We had a memorable breakfast back then, cooked in the beautiful Hunter Valley, one of the best wine districts in NSW, if not in Australia, on a weekend retreat.

The brekkie was cooked by “the doctors”, two of my oldest and dearest friends. They cooked Bill Granger’s buttermilk pancakes and French toast, and the link to that post is here.

Here we are in 2018 and the doctors have done it again, cooking Bill’s buttermilk pancakes for breakfast, this time in Terrigal, a beachside locality on the central coast of NSW. The doctors have wisely decided to make Terrigal their other home, and we were lucky enough to have a relaxing weekend at their new abode.

Doctor B served the pancakes with fresh fruit, mango yoghurt and lashings of maple syrup.  I probably shouldn’t have, but I just needed to add a spoonful of Nutella…

Ingredients
250g plain flour
3 teaspoons baking powder
a pinch of salt
2 tablespoons sugar
2 free-range eggs, lightly beaten
750 ml buttermilk
75g unsalted butter, melted
Unsalted butter, extra, for greasing the pan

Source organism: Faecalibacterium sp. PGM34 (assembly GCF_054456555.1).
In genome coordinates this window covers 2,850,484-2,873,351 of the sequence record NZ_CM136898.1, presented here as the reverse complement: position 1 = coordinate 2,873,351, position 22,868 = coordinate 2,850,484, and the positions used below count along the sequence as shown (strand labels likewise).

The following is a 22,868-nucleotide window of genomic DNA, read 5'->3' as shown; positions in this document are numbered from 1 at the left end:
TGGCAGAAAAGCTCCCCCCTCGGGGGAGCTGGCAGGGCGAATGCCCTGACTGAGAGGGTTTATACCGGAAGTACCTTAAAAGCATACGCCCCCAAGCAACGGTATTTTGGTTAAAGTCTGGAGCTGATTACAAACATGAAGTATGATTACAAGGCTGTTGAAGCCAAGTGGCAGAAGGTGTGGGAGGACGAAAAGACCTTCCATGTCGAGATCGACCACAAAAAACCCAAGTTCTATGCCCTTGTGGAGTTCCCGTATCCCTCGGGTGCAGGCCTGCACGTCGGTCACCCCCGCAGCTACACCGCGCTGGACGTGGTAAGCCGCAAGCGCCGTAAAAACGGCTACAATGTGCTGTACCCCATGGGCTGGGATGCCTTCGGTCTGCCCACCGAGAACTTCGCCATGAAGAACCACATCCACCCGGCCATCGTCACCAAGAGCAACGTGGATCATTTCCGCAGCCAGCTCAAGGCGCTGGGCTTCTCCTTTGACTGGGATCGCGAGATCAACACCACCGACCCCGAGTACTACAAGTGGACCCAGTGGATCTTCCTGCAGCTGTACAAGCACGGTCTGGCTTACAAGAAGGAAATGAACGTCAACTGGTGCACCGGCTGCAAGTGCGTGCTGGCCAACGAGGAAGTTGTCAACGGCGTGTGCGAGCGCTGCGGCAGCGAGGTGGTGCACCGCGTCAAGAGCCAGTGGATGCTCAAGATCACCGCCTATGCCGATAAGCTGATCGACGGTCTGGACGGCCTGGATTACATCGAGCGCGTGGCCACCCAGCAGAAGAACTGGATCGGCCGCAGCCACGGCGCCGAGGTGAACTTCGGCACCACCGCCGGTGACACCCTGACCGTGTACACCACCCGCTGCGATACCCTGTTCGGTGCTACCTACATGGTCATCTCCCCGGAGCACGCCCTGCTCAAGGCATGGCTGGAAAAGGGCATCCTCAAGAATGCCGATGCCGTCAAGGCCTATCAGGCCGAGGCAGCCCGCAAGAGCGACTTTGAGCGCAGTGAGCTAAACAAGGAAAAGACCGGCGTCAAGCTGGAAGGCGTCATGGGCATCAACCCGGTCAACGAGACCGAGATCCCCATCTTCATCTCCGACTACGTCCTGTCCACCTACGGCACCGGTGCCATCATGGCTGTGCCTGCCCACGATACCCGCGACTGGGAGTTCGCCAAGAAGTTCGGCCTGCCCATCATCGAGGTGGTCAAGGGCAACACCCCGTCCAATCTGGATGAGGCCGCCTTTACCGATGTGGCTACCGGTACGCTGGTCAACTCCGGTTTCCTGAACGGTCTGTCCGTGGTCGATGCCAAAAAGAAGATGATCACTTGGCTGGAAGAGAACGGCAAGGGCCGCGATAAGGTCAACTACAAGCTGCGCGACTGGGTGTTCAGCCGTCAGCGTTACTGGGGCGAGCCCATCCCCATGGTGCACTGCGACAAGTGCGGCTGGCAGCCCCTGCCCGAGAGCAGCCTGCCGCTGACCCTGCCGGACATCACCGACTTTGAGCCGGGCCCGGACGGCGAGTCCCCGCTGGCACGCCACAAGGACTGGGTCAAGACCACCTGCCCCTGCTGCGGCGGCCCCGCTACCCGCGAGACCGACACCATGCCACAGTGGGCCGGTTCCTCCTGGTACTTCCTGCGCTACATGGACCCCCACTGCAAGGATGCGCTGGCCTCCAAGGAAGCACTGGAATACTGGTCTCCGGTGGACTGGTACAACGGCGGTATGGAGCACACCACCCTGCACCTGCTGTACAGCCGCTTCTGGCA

Method
Stir the flour, baking powder, salt and sugar together in a bowl.
Add the eggs, buttermilk and melted butter and whisk to combine.
Heat a large non-stick frying pan over a medium heat and brush a small portion of butter over the base.
For each pancake, ladle 1/3 cup of batter into the pan and cook for about 2 minutes, until bubbles appear on the surface.
Turn the pancakes over and cook for another minute.
Transfer to a plate and keep warm while cooking the rest of the pancakes.

Super Good Granola

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Everyone has a version of granola that they love to make. There are lots on foodie websites at the moment, including of course, a version from my very favourite  chef, cook and food writer – you know who I mean – Jamie!

I have been making versions of granola for a few years, along with home-made muesli and various species of cereal, nut, fruit and seed mixes on the way. I make it up as I go, tweaking the recipes depending on what I feel like at the time.

I really love a crunchy, toasty, baked granola, jammed packed with oats of course, and lots of nuts and seeds. I make a mix, and bake it on the oven till toasted. Once out of the oven and while still warm, I add dried fruit.

Sometime I make the basic mix with a little oil and honey, sometimes just honey, and if I feel super virtuous I make the “naked” version. No oil, no honey, just the unadorned oats and nuts and seeds.